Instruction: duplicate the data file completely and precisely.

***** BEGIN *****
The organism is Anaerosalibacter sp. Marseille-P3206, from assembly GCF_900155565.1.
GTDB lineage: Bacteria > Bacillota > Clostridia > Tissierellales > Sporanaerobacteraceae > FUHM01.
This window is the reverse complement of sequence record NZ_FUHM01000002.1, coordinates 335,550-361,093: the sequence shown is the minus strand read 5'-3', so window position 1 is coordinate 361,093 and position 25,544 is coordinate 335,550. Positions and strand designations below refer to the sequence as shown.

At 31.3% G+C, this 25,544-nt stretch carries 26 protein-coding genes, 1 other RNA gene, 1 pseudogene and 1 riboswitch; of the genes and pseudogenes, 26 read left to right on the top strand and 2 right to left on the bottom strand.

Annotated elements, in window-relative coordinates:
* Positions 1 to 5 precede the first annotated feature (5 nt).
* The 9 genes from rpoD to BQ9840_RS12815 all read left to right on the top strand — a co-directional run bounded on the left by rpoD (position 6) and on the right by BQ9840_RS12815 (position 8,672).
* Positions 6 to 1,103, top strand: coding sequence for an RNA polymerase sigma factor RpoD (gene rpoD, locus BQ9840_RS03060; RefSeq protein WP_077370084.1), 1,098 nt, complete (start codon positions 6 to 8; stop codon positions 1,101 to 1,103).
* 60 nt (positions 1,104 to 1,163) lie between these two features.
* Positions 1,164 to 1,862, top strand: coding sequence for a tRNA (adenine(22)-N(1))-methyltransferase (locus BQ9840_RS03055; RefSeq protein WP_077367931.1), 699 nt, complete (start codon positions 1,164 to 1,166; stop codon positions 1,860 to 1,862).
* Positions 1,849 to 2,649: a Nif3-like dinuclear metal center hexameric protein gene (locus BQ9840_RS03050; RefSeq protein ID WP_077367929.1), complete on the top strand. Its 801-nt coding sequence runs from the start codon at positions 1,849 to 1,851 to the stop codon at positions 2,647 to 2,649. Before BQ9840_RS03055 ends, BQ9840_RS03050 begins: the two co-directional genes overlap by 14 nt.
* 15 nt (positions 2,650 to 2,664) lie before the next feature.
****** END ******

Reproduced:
The organism is Anaerosalibacter sp. Marseille-P3206, from assembly GCF_900155565.1.
GTDB lineage: Bacteria > Bacillota > Clostridia > Tissierellales > Sporanaerobacteraceae > FUHM01.
This window is the reverse complement of sequence record NZ_FUHM01000002.1, coordinates 335,550-361,093: the sequence shown is the minus strand read 5'-3', so window position 1 is coordinate 361,093 and position 25,544 is coordinate 335,550. Positions and strand designations below refer to the sequence as shown.

At 31.3% G+C, this 25,544-nt stretch carries 26 protein-coding genes, 1 other RNA gene, 1 pseudogene and 1 riboswitch; of the genes and pseudogenes, 26 read left to right on the top strand and 2 right to left on the bottom strand.

Annotated elements, in window-relative coordinates:
* Positions 1 to 5 precede the first annotated feature (5 nt).
* The 9 genes from rpoD to BQ9840_RS12815 all read left to right on the top strand — a co-directional run bounded on the left by rpoD (position 6) and on the right by BQ9840_RS12815 (position 8,672).
* Positions 6 to 1,103, top strand: coding sequence for an RNA polymerase sigma factor RpoD (gene rpoD, locus BQ9840_RS03060; RefSeq protein WP_077370084.1), 1,098 nt, complete (start codon positions 6 to 8; stop codon positions 1,101 to 1,103).
* 60 nt (positions 1,104 to 1,163) lie between these two features.
* Positions 1,164 to 1,862, top strand: coding sequence for a tRNA (adenine(22)-N(1))-methyltransferase (locus BQ9840_RS03055; RefSeq protein WP_077367931.1), 699 nt, complete (start codon positions 1,164 to 1,166; stop codon positions 1,860 to 1,862).
* Positions 1,849 to 2,649: a Nif3-like dinuclear metal center hexameric protein gene (locus BQ9840_RS03050; RefSeq protein ID WP_077367929.1), complete on the top strand. Its 801-nt coding sequence runs from the start codon at positions 1,849 to 1,851 to the stop codon at positions 2,647 to 2,649. Before BQ9840_RS03055 ends, BQ9840_RS03050 begins: the two co-directional genes overlap by 14 nt.
* 15 nt (positions 2,650 to 2,664) lie before the next feature.